Women in the Public Sphere
Throughout this book I have attempted to justify women's "difference" in terms of an alternative, nonmarket or nonindustrial set of standards, that is, general humanistic standards that de-emphasize difference and hierarchy and emphasize interdependence between women and men. These are the standards that women as mothers have fostered, and if more typically maternal values predominated
in the public sphere, idioms of kinship and friendship might begin to take precedence over male-dominated heterosexual relationships and over the male peer group. In the workplace mutual egalitarian respect could counteract the "old boys' network" and the expectations that women workers are merely displaced "wives." If this is to happen, "femininity" as it is currently defined, and the definition of women as wives, must go.
The overall impact women can make in the public sphere may be to introduce a way of interacting that cross-cuts "politics" to some extent and changes men's own approach. The overall result could be that women will be truly included in the category of "people" as opposed to "wives" and that instead of being assimilated to the category of men, women's presence can cause men to alter their own approach.
It is also possible that women can make a direct political difference, but so far the voting gaps between age, class, and race groups are far greater than the voting gap is between genders. The main impediment to women's solidarity with each other is their vested interest in marriage, which forces their economic "class" interests to coincide with their husbands', even as the unwritten rules of marriage penalize women. Exciting as the prospect may be, in view of marriage and the emphasis on couples in this society, it is not likely that women as a group are going to band together to vote as women, but the other side of the coin is that men are also in a position to be influenced by "their" women. As William Goode has pointed out men have been converted to feminism by witnessing discrimination against their "own" wives and daughters. Although I view this proprietary attitude with some ambivalence, conversion by this means is better than no conversion at all.
I do not expect to see a mass movement led by women without men, because many men may join them. Part of feminist movement means supporting increasing individualism; the other aspect is bringing maternal values into the public sphere. Because of men's orientation to economic "rationalism," they may be most likely to join women with regard to issues supporting increasing individualism.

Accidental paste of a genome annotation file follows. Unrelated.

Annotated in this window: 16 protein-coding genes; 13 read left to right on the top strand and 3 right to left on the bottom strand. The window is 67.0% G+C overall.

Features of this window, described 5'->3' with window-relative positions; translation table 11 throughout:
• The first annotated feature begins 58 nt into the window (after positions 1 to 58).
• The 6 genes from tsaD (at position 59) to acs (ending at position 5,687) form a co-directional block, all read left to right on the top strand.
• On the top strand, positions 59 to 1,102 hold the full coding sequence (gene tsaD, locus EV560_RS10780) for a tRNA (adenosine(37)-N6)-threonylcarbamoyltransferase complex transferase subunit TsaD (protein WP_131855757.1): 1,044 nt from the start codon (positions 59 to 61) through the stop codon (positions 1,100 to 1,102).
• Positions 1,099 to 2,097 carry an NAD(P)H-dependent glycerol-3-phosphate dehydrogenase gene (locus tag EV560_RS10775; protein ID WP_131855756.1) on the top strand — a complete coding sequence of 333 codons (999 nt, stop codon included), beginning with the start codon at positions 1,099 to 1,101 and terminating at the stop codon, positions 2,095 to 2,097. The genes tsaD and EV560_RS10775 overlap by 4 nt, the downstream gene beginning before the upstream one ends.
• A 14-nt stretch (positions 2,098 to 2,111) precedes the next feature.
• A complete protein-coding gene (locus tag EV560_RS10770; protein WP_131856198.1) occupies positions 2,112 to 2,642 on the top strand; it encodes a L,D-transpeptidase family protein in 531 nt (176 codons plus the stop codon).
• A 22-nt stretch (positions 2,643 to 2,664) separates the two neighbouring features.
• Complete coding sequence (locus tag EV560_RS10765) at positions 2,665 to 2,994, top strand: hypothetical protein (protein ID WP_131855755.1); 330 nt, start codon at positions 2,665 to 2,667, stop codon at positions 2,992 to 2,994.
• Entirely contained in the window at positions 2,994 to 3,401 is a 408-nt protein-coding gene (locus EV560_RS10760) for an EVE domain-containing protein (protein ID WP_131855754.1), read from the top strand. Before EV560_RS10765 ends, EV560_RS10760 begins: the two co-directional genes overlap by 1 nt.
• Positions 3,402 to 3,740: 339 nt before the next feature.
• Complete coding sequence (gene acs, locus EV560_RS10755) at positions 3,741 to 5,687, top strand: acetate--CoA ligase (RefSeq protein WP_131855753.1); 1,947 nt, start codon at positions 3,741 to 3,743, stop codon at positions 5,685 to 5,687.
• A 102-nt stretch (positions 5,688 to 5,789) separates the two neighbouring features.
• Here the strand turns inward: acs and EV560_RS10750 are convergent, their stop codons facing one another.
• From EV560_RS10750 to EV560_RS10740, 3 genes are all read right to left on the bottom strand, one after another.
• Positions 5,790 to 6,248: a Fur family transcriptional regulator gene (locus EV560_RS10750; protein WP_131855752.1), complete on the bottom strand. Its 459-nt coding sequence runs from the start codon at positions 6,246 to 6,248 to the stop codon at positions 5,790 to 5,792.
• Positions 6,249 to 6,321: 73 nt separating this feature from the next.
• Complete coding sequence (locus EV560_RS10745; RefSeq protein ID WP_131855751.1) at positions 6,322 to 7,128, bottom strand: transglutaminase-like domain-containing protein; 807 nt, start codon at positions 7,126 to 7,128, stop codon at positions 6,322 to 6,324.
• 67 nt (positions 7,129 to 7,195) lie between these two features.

For example, there was little "gender gap" between women and men with regard to the ERA proposal, which was based on mini-
malist and individualistic assumptions. In spite of earlier reports to the contrary, Ronald Reagan's 1980 anti-ERA stand lost him votes from about equal proportions of male and female supporters of the ERA. Women did indeed vote against Reagan because of the ERA, but so did men. In fact a greater percentage of men than women reported supporting the ERA. Men who favored the ERA were likely to have wives who worked, whereas men who opposed the ERA were married to housewives. Women who were housewives were not less supportive of the ERA, however, than were working women. This is probably because many housewives see themselves as potential workers and can identify with employed women. In sum, men are more likely to support measures that fit with individualism for women if their wives work.
With regard to maternal values, the issue on which almost all researchers agree there is a consistent and persistent gender gap is the use of force and violence. Women tend to differ from men in being against aggression, both domestic and foreign. Feminist and nonfeminist women alike were more likely than men to have opposed the Vietnam War, and women are more reluctant than men to prescribe the use of force in the event of urban unrest. In view of the orientational differences between women and men I described earlier, these findings would certainly be expected. Women's more relational stance clearly involves a stance against aggression.
The next largest gender difference occurs with regard to women's tendency to favor policies that regulate and protect consumers, citizens, and the environment. Women's interests in peace and environmental issues coalesce in their strong stands against nuclear power. Finally, there is some tendency for women to vote favorably on so called "compassion" issues, such as spending on social programs to improve social welfare, education and health, but this tendency is cross-cut by voting that shows that women are still more traditional and conservative than men.
In sum, although the differences between the voting and opinion patterns of men and women are relatively small, the differences that do show up reflect women's association with nonaggression and preservation—the maternal or humanizing values. It is likely that child welfare issues, including good day care, will prove to be another cause around which women as a group can rally. Women in executive positions are already concentrated in the human ser-
vices, and political support for these services (the liberal agenda) should increase their power.